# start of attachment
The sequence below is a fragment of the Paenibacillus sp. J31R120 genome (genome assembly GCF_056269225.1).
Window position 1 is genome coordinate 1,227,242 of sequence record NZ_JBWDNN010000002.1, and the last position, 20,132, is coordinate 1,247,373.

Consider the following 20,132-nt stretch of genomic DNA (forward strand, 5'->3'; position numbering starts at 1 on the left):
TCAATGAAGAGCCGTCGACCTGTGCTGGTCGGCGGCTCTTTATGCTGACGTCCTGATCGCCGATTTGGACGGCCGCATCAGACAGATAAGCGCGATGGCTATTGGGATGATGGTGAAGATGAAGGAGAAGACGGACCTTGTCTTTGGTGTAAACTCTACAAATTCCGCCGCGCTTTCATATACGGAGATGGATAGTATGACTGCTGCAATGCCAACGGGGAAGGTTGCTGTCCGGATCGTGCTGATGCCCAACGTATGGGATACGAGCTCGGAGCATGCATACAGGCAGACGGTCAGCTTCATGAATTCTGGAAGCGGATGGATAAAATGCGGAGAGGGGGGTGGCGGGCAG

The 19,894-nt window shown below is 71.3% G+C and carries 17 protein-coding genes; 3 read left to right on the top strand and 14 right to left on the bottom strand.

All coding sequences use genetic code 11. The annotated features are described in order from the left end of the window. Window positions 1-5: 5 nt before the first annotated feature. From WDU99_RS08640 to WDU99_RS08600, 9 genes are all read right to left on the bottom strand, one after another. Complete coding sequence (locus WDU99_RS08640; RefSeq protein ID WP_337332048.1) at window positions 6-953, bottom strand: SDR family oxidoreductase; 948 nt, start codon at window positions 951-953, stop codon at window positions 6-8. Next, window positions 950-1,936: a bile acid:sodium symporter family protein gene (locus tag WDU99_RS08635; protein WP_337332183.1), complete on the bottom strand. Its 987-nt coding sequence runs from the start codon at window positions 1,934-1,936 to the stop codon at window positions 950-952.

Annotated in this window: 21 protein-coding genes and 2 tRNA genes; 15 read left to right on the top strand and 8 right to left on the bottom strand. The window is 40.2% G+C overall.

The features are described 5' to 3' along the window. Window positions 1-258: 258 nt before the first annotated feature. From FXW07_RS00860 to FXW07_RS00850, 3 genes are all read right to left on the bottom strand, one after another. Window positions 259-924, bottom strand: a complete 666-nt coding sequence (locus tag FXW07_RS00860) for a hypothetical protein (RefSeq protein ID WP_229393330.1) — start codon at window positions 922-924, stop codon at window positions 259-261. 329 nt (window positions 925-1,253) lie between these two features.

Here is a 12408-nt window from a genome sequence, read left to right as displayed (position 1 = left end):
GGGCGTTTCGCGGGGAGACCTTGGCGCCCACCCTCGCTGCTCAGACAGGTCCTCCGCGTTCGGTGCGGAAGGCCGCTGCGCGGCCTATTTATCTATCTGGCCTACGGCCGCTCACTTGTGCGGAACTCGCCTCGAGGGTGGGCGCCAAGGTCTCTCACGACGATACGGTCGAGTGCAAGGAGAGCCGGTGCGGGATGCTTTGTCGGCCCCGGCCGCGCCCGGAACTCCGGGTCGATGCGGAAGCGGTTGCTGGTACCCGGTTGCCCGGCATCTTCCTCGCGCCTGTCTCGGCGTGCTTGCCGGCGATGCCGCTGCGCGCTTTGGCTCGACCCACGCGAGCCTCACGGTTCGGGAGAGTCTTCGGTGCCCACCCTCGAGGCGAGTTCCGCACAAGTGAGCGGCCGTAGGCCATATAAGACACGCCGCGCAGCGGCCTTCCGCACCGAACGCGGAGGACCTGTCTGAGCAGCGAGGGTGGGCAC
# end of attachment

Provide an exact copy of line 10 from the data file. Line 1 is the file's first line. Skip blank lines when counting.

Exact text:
GGGCGTTTCGCGGGGAGACCTTGGCGCCCACCCTCGCTGCTCAGACAGGTCCTCCGCGTTCGGTGCGGAAGGCCGCTGCGCGGCCTATTTATCTATCTGGCCTACGGCCGCTCACTTGTGCGGAACTCGCCTCGAGGGTGGGCGCCAAGGTCTCTCACGACGATACGGTCGAGTGCAAGGAGAGCCGGTGCGGGATGCTTTGTCGGCCCCGGCCGCGCCCGGAACTCCGGGTCGATGCGGAAGCGGTTGCTGGTACCCGGTTGCCCGGCATCTTCCTCGCGCCTGTCTCGGCGTGCTTGCCGGCGATGCCGCTGCGCGCTTTGGCTCGACCCACGCGAGCCTCACGGTTCGGGAGAGTCTTCGGTGCCCACCCTCGAGGCGAGTTCCGCACAAGTGAGCGGCCGTAGGCCATATAAGACACGCCGCGCAGCGGCCTTCCGCACCGAACGCGGAGGACCTGTCTGAGCAGCGAGGGTGGGCAC